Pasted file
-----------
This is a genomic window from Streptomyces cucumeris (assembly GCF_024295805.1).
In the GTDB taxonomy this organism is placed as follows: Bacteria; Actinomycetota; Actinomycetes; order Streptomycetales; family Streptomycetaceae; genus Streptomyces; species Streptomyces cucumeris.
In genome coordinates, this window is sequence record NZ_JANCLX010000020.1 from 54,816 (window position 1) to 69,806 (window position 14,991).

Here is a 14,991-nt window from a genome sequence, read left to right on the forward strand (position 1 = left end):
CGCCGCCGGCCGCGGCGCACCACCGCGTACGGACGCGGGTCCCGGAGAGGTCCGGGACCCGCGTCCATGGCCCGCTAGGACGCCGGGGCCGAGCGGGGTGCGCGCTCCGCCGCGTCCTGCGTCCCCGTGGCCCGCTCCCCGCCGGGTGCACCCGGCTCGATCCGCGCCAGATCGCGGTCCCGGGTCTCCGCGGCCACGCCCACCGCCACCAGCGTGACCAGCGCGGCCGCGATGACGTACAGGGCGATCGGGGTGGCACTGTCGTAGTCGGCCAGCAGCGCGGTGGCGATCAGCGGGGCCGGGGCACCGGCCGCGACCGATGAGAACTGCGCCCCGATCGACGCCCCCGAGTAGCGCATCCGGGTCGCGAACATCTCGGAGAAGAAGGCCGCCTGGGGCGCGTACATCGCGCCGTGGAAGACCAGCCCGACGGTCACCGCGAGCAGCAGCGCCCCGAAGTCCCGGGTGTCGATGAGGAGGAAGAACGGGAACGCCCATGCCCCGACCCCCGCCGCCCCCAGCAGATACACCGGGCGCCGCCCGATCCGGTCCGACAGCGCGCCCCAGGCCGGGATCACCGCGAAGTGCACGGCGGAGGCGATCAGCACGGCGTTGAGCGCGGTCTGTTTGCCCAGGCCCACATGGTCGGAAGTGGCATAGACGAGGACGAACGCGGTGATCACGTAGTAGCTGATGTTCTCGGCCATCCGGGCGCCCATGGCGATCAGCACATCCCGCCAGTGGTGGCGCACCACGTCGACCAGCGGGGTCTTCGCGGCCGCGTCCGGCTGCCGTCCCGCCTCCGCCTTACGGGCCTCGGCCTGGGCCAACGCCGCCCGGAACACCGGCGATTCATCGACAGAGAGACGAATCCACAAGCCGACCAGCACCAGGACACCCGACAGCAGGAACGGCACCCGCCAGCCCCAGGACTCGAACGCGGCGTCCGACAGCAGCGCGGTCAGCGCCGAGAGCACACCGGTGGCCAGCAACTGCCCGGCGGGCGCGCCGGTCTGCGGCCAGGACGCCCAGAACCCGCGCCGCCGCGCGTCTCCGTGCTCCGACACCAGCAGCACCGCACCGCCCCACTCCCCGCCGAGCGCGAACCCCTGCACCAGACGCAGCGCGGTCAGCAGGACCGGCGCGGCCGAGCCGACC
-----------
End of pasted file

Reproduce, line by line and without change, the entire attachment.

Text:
This is a genomic window from Streptomyces cucumeris (assembly GCF_024295805.1).
In the GTDB taxonomy this organism is placed as follows: Bacteria; Actinomycetota; Actinomycetes; order Streptomycetales; family Streptomycetaceae; genus Streptomyces; species Streptomyces cucumeris.
In genome coordinates, this window is sequence record NZ_JANCLX010000020.1 from 54,816 (window position 1) to 69,806 (window position 14,991).

Here is a 14,991-nt window from a genome sequence, read left to right on the forward strand (position 1 = left end):
CGCCGCCGGCCGCGGCGCACCACCGCGTACGGACGCGGGTCCCGGAGAGGTCCGGGACCCGCGTCCATGGCCCGCTAGGACGCCGGGGCCGAGCGGGGTGCGCGCTCCGCCGCGTCCTGCGTCCCCGTGGCCCGCTCCCCGCCGGGTGCACCCGGCTCGATCCGCGCCAGATCGCGGTCCCGGGTCTCCGCGGCCACGCCCACCGCCACCAGCGTGACCAGCGCGGCCGCGATGACGTACAGGGCGATCGGGGTGGCACTGTCGTAGTCGGCCAGCAGCGCGGTGGCGATCAGCGGGGCCGGGGCACCGGCCGCGACCGATGAGAACTGCGCCCCGATCGACGCCCCCGAGTAGCGCATCCGGGTCGCGAACATCTCGGAGAAGAAGGCCGCCTGGGGCGCGTACATCGCGCCGTGGAAGACCAGCCCGACGGTCACCGCGAGCAGCAGCGCCCCGAAGTCCCGGGTGTCGATGAGGAGGAAGAACGGGAACGCCCATGCCCCGACCCCCGCCGCCCCCAGCAGATACACCGGGCGCCGCCCGATCCGGTCCGACAGCGCGCCCCAGGCCGGGATCACCGCGAAGTGCACGGCGGAGGCGATCAGCACGGCGTTGAGCGCGGTCTGTTTGCCCAGGCCCACATGGTCGGAAGTGGCATAGACGAGGACGAACGCGGTGATCACGTAGTAGCTGATGTTCTCGGCCATCCGGGCGCCCATGGCGATCAGCACATCCCGCCAGTGGTGGCGCACCACGTCGACCAGCGGGGTCTTCGCGGCCGCGTCCGGCTGCCGTCCCGCCTCCGCCTTACGGGCCTCGGCCTGGGCCAACGCCGCCCGGAACACCGGCGATTCATCGACAGAGAGACGAATCCACAAGCCGACCAGCACCAGGACACCCGACAGCAGGAACGGCACCCGCCAGCCCCAGGACTCGAACGCGGCGTCCGACAGCAGCGCGGTCAGCGCCGAGAGCACACCGGTGGCCAGCAACTGCCCGGCGGGCGCGCCGGTCTGCGGCCAGGACGCCCAGAACCCGCGCCGCCGCGCGTCTCCGTGCTCCGACACCAGCAGCACCGCACCGCCCCACTCCCCGCCGAGCGCGAACCCCTGCACCAGACGCAGCGCGGTCAGCAGGACCGGCGCGGCCGAGCCGACC